As the United States Father’s Day holiday approaches, I realize people may struggle with this day for a variety of reasons. For some, the day is one of reflection of biological or other father figures who are no longer among the living. For others, the day is a painful reminder of the stark contrast between society’s ideal father vs. individual life experience. One of my dearest friends recently asked about these contradictions as it relates to praying. Specifically, how do we align scriptures regarding children and parents with a need to establish expectations and boundaries for healthy relationships? How do we eliminate toxic relationships when the “toxins” are our own flesh and blood? Does God intend for us to assume a passive posture in tolerating relationships that may harm us emotionally, physically, or spiritually?
The short answer is no. John 10:10 says “The thief does not come except to steal, and to kill, and to destroy. I have come that they may have life, and that they may have it more abundantly.” Does abundant mean wealthy and prosperous? Not necessarily. Abundant is defined as plentiful. When you have plenty of something, you use it generously because you have no fear of your supply being depleted. Abundant life is less about money and more about the fruits of the holy spirit listed in Galatians 5:22-23 as “…love, joy, peace, longsuffering, kindness, goodness, faithfulness, gentleness, self-control.” When you have plenty of love, joy, peace and all of the other fruits – you share it generously, trusting that God will constantly restock these fruits to your spiritual shelf.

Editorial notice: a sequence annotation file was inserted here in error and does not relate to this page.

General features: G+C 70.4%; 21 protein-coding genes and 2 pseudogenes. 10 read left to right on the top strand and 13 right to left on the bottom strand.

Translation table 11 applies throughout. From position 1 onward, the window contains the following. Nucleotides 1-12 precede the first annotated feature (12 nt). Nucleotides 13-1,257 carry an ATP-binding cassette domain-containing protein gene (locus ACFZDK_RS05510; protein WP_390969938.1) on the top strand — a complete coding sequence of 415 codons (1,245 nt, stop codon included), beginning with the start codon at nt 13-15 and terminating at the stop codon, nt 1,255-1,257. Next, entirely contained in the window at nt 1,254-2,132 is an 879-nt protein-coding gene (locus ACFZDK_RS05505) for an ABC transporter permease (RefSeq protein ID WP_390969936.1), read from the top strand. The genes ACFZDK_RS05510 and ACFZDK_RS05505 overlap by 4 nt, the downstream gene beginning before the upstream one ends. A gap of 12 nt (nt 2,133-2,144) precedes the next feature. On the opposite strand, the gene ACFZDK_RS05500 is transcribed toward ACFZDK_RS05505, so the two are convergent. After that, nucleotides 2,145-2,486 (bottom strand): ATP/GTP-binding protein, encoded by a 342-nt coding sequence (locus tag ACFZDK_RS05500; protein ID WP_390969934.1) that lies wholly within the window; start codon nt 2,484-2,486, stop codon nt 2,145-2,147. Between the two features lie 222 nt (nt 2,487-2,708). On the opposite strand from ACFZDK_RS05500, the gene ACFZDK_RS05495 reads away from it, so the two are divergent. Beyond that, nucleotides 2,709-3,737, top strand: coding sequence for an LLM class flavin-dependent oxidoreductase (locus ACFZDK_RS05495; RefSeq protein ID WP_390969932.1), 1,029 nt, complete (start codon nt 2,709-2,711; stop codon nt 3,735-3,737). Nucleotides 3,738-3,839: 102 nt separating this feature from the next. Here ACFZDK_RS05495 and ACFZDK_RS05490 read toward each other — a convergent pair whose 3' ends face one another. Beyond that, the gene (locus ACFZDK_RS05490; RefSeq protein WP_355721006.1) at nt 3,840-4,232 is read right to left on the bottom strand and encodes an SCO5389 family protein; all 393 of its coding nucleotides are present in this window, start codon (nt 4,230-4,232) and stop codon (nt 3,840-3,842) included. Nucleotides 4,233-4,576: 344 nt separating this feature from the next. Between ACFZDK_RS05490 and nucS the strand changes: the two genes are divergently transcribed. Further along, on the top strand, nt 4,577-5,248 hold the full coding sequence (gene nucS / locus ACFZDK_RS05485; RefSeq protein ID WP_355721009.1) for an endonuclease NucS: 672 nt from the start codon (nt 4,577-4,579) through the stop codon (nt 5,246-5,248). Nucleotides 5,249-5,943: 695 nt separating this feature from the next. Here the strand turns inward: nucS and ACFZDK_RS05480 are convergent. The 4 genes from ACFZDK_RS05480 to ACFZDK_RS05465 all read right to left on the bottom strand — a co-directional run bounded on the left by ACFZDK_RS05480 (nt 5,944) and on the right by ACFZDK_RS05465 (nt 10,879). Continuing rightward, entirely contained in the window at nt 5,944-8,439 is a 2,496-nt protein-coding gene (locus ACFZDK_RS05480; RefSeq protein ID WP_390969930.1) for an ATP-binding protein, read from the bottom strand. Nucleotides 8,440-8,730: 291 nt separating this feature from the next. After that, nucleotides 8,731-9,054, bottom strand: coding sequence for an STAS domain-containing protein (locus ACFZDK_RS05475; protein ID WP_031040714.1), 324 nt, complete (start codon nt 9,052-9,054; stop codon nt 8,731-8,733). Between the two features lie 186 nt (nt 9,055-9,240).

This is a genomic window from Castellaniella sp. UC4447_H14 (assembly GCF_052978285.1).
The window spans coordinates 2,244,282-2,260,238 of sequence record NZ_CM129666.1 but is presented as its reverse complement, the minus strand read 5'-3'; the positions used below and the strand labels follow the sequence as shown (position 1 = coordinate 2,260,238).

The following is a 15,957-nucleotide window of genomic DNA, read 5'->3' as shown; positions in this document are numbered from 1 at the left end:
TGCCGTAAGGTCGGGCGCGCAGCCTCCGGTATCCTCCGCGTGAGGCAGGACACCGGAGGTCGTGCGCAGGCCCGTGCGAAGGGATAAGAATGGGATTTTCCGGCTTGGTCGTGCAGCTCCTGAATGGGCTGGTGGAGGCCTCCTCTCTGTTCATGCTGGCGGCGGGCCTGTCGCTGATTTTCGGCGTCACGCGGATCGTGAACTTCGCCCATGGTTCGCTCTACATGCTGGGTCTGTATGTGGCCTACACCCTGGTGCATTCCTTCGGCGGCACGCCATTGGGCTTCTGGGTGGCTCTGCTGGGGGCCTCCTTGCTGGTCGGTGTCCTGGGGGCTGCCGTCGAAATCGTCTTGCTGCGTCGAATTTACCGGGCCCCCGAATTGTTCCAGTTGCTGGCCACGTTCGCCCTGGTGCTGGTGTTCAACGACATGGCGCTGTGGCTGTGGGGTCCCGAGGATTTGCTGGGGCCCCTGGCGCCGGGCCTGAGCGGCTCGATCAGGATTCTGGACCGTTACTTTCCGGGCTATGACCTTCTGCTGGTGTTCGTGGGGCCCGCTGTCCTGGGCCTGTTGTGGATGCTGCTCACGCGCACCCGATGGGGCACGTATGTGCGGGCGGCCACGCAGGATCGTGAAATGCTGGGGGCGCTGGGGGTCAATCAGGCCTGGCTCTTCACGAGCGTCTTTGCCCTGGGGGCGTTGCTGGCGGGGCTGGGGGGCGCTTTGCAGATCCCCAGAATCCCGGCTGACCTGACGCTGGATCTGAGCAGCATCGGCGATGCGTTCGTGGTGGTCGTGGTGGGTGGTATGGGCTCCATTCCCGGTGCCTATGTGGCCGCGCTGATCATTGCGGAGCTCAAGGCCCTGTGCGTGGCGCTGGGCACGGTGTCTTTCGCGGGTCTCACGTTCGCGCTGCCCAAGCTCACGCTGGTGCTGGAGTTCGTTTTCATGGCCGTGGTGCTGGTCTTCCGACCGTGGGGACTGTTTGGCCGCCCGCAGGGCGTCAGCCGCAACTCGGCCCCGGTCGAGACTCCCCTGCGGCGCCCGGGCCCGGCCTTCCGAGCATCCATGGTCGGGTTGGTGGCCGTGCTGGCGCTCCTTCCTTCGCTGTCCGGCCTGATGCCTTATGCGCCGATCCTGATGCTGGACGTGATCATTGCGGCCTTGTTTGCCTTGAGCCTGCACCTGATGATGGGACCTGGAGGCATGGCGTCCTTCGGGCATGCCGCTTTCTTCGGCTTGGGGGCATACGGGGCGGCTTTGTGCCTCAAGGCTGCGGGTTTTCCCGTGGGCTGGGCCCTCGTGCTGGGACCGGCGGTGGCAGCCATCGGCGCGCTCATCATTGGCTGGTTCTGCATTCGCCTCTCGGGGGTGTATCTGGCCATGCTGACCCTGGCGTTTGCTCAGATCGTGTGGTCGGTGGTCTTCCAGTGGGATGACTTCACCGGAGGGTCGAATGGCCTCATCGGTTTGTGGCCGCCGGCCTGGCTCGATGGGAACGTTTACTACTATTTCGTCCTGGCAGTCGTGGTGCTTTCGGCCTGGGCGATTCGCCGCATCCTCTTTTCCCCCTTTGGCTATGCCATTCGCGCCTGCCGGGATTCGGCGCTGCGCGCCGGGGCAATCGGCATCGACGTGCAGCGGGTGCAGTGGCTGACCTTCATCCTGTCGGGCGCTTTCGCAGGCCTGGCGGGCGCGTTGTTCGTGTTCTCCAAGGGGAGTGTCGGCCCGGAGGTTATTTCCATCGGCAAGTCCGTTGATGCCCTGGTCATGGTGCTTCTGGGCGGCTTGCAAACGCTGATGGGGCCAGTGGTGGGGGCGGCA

However, abundant life also means exercising wisdom and discernment. On the whole, we seem to be willing to sever ties once we recognize that a relationship is toxic. However, when the toxic relationship involves a relative, especially a parent, we are typically more willing to permit prolonged exposure, even when it harms us in the process. If a relationship is unhealthy meaning that it tears us down rather than builds us up, seems to stagnate rather than grow, and constantly requires us asking God for forgiveness, we need to pray and ask God for wisdom regarding the relationship. For our own spiritual protection and emotional safety, we may need at best to suspend the relationship to limit the threat to our own well-being. 1 Corinthians 15:33 says “Do not be deceived: “Evil company corrupts good habits.” Many parents of adult children quote Colossians 3:20 or Ephesians 6:1-3 which says “Children, obey your parents in the Lord, for this is right. “Honor your father and mother,” which is the first commandment with promise: “that it may be well with you and you may live long on the earth.” These scriptures are literally intended for children, those who are not full grown. Furthermore, if we continue to verse 4 of Ephesians 6, it also states: “And you, fathers, do not provoke your children to wrath, but bring them up in the training and admonition of the Lord.”
We can be respectful and love, even if from a distance. Nothing can stop us from praying for forgiveness to release those we feel have wronged us, even if it was a parent or parental figure. We never know how God may work on hearts and minds to bring about reconciliation. Once we are reconciled with God (the vertical relationship), it becomes much easier to reconcile with one another (the horizontal relationships). Continue to pray without ceasing and invite God’s light and loving presence to flood every area of your life and the lives of those you love, specifically those you feel have wronged you.
And He said to me, “My grace is sufficient for you, for My strength is made perfect in weakness.” –2 Corinthians 12:9a